Introduction: Dominant Catapults!
Running out of ideas?! Tired of egging your friends house and getting in trouble!! BUILD A CATATPULT!!!!! egg from a distance, saves energy and is a good time. Just a couple of easy steps you will be egging in no time ! We did this because it was project in physics class.
Step 1: Tools and Supplies
Make sure you have the proper tools and supplies in order to make your catapult. you will need wood, screws, drill, metal bar, springs, bracings, gatorade cap, wood cutter of sum sort, and paint if you would like to make it the color of your desire
Step 2: Combine
In step 3 you will cut oak wood into four parts. depending on how small or large you want your catapult to be. Our base was 57 cm by 60cm add wood bout the same length as the width for weight in the front as well as two long beams 122cm by 9cm by 5cm under the base for more weight. Cut three wood pieces into 57cm 8cm 5cm place them in the middle on opposite sides of each other they should be going vertical. But leave one alone its going to be the arm of your catapult.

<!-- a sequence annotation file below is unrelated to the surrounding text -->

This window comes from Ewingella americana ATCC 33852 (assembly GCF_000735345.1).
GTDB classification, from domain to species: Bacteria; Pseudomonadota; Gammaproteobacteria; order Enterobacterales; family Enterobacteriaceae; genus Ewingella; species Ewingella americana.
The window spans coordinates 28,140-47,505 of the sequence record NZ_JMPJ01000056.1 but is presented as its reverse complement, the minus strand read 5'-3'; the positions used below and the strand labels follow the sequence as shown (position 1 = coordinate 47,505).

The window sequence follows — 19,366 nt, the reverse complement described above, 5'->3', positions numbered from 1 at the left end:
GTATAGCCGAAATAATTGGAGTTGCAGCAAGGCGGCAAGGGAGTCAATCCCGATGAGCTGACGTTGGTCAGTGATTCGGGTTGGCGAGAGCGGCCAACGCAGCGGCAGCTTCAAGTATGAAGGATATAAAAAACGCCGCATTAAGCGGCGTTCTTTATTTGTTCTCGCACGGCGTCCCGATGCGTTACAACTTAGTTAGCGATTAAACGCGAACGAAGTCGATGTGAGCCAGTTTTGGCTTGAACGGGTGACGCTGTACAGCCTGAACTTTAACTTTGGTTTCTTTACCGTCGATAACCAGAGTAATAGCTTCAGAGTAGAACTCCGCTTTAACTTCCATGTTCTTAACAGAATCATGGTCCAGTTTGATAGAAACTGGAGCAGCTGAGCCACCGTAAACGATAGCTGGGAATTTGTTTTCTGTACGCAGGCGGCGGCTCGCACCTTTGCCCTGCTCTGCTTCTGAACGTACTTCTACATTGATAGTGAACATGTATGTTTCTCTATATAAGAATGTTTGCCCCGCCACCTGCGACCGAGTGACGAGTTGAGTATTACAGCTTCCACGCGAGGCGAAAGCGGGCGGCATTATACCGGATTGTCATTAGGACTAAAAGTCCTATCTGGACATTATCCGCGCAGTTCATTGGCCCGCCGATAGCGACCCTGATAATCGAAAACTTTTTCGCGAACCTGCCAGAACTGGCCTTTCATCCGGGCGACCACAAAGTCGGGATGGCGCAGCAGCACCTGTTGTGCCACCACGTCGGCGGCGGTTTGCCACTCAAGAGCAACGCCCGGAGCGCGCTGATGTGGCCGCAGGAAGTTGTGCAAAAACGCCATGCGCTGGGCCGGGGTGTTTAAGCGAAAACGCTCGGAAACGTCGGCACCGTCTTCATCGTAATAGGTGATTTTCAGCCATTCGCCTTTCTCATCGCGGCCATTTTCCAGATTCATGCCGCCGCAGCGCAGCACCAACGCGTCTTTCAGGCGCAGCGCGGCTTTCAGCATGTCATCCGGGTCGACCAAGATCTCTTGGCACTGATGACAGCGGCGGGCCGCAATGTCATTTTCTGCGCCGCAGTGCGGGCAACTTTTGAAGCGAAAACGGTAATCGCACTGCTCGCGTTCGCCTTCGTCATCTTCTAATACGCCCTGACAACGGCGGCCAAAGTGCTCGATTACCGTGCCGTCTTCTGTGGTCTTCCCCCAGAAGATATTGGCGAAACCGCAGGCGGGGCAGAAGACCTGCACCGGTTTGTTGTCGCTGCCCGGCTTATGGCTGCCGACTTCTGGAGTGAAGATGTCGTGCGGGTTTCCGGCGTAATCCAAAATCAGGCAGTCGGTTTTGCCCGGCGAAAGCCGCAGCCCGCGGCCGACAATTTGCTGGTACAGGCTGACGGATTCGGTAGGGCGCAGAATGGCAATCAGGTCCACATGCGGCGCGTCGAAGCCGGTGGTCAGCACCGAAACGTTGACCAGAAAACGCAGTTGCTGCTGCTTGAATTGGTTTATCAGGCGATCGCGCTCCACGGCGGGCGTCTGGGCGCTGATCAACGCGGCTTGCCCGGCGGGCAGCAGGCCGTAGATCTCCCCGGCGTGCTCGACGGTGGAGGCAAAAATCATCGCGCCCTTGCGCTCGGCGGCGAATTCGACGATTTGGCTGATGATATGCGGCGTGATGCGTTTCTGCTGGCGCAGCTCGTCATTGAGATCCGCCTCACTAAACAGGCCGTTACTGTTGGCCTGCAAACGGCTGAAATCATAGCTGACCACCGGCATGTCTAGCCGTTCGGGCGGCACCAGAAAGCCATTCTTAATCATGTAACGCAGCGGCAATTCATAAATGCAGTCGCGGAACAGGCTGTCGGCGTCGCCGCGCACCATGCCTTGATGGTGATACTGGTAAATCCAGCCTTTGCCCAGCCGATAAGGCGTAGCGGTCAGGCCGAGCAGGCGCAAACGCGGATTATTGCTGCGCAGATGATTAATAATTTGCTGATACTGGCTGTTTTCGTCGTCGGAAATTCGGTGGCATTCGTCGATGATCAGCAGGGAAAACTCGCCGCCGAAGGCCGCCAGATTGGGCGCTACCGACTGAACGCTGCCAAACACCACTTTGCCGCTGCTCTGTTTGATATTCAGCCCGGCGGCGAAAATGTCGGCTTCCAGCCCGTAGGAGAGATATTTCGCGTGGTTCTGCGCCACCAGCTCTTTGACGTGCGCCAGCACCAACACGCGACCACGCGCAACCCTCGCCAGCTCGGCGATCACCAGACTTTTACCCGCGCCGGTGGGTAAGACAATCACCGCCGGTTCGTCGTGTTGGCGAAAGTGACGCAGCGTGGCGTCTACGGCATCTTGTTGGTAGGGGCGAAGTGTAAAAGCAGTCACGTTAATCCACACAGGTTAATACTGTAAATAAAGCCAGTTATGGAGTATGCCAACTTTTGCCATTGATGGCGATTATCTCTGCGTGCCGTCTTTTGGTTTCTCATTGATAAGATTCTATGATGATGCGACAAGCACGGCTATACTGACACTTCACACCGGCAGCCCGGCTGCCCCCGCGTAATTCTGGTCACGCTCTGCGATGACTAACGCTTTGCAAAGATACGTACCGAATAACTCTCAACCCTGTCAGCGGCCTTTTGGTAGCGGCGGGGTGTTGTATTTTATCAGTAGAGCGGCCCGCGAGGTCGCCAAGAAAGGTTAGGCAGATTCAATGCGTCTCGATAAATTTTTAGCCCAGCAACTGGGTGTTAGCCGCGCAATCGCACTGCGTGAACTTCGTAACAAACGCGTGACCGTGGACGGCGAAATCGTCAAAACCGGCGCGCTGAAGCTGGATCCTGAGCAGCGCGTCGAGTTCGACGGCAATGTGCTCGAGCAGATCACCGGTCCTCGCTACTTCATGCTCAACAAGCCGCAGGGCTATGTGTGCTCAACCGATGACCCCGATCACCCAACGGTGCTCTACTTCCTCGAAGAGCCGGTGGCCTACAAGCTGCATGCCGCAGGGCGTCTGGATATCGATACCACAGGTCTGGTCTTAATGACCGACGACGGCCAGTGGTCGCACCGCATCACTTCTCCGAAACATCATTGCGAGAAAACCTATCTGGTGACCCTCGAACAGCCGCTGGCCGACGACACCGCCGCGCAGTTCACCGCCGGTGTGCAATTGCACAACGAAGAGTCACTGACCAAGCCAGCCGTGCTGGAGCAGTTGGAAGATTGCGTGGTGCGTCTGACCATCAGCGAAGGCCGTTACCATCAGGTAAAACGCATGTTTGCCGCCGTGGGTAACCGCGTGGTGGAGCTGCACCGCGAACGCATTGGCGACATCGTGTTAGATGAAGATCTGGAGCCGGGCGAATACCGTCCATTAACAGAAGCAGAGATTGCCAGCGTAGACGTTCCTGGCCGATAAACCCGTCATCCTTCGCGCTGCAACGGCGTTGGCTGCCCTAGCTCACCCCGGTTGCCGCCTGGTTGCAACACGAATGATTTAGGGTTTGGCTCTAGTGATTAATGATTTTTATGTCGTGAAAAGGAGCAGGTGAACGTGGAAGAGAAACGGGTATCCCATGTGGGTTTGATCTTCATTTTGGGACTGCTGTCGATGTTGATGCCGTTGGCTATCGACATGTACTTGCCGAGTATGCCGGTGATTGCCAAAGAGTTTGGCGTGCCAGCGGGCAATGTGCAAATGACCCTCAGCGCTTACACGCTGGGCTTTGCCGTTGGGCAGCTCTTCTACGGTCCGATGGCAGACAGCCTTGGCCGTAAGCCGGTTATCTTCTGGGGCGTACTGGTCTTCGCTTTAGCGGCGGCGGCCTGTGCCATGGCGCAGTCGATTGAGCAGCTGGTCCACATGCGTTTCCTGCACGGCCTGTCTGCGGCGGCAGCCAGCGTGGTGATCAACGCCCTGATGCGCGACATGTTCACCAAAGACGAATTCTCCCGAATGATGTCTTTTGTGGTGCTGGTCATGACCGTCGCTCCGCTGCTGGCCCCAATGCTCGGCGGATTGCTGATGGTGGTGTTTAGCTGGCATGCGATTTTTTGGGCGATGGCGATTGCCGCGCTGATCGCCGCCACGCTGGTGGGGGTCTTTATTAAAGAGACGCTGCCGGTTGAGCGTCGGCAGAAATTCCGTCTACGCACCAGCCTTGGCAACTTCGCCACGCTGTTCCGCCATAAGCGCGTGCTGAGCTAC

Step 3: Drill
Drill three holes in the pieces you just cut make sure there all alighned up to each other. we used 1/4 in. Also drill 2 1/8in holes on the inside of the base and 2 1/8in holes on diferent sides of the arm. The piece wit the hole in it alighned it with the holes than place the metal bar in the holes.Then put another wood piece bout the same size on top that will be the stopper to keep the arm from smashing allthe way down. In the rest of the holes put in metel hooks. Your almost done the hardest part, was putting the spring on both hooks.
Step 4: End Product
This is what your end product should look like. pretty nice if i do say so myself.
Step 5: Minor Adjustments
Go out and test fire your catapult a couple of times. our arm broke through the stop two times before we got the idea of screwing the metal brace on top.
Step 6: Firing Squad!
our catapult was the best in the class it launched a golf ball 46.9m and its arm accleration veloctiy was at 308m/s